A memoir of an Ohio family’s enlightening and often culturally jarring 1960s sojourn to India.
In this slim volume dedicated to her children and grandchildren, Harlan admirably succeeds in preserving her wide-eyed, motherly memories of a life-altering family adventure in India from August 1962 to May 1963, spent mostly in the Punjabi capitol of Chandigarh. She writes that she was prompted to write the memoir by Virginia Woolf’s admonition that nothing really happens until it’s been described. While her Fulbright-scholar husband taught nearby, Harlan, who holds a degree in home economics from the University of Wisconsin, learned the mystifying ropes of domesticity in and around the family’s spare, but servant-rich, lodgings. Her four young children attended book-poor, architecturally austere schools where corporal punishment for minor infractions was still the norm. Harlan stepped in when her youngest daughter complained of being smacked in the head by her teachers. In a plot twist worthy of Charles Dickens, Harlan took a teaching post herself at a local school for girls whose stern female principal studied at Harlan’s alma mater. The principal proved a taskmaster, and Harlan learned she was capable of more than she thought—a transforming lesson that she carried home with her. Harlan’s family, however, never quite seemed to quite get its balance during its relatively short stay; all but the author were anxious to get home. This comfortably well written narrative is less compelling when describing special family occasions and visits to India’s famous places. (And, despite its title, the book has little to do with Jawaharlal Nehru, the Indian prime minister at the time of the Harlan’s stay.) Harlan, a now-retired clinical psychologist and professor in Ohio, augments her memories with letters and notes.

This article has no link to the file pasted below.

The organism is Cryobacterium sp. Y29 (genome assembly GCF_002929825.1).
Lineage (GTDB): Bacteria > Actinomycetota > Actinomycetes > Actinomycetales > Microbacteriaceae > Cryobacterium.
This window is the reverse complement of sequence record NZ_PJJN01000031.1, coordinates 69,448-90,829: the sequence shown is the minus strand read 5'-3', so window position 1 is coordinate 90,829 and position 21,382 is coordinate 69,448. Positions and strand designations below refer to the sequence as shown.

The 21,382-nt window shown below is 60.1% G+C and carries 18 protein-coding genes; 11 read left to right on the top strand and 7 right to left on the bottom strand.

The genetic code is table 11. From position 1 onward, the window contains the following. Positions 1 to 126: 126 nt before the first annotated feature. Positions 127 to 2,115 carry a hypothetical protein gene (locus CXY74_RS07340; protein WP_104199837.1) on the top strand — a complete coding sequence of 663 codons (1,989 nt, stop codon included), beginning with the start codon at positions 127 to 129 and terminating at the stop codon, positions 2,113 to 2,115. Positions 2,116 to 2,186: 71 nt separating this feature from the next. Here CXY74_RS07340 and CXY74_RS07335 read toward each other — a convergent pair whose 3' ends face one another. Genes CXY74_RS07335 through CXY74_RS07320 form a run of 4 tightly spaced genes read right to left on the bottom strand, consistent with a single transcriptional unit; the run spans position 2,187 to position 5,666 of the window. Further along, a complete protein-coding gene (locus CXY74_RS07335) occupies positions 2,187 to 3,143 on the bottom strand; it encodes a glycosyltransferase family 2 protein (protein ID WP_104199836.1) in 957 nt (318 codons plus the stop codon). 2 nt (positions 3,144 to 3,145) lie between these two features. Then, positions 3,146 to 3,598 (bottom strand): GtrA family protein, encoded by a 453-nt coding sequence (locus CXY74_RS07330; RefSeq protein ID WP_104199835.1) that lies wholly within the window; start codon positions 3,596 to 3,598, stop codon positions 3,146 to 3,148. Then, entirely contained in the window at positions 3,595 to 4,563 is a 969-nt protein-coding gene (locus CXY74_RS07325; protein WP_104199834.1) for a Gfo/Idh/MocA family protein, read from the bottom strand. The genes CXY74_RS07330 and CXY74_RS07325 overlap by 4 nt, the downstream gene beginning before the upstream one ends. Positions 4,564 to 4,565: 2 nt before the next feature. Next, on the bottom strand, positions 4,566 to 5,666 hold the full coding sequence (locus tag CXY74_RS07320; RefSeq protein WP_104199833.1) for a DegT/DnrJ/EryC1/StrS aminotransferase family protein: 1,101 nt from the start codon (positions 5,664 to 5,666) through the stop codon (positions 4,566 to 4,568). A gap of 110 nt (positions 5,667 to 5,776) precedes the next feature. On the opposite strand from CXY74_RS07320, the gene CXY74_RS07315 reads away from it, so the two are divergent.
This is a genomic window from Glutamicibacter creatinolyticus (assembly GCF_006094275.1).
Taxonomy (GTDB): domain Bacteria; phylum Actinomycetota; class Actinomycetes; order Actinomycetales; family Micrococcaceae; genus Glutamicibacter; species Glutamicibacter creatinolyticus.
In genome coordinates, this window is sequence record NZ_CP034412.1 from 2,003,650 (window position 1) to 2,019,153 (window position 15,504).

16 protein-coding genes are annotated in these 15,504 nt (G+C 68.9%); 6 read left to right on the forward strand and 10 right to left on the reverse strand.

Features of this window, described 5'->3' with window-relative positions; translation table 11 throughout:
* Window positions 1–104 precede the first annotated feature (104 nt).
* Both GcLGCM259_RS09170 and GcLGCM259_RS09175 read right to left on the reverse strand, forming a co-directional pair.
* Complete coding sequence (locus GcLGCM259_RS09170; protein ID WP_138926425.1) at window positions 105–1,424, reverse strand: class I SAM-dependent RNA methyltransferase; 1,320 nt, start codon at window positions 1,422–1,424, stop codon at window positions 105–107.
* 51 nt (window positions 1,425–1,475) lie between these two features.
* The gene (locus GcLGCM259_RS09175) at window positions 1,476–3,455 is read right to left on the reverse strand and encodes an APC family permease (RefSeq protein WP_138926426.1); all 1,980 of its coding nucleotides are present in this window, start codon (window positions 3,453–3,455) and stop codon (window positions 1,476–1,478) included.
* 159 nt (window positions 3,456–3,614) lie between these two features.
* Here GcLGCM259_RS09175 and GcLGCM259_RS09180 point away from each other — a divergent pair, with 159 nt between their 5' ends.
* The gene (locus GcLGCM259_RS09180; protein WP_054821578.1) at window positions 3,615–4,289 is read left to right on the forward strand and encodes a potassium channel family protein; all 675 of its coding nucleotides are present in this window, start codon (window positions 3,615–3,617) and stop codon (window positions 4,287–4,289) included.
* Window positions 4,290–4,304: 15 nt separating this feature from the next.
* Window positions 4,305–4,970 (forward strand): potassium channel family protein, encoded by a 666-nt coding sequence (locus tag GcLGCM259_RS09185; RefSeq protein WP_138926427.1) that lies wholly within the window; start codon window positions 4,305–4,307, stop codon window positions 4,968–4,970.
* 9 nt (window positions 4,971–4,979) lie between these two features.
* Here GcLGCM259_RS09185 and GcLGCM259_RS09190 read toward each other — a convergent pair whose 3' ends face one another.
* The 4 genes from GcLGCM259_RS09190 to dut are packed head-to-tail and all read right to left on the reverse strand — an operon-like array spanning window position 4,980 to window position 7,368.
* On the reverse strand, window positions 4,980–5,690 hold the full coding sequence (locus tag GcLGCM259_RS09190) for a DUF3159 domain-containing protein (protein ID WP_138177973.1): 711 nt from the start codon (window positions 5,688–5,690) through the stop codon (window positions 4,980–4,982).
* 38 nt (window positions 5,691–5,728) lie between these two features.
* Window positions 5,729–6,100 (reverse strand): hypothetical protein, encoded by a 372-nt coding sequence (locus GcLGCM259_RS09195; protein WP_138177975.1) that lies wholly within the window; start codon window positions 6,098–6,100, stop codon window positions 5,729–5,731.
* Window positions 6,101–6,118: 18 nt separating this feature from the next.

An enjoyable and unassuming memoir of India.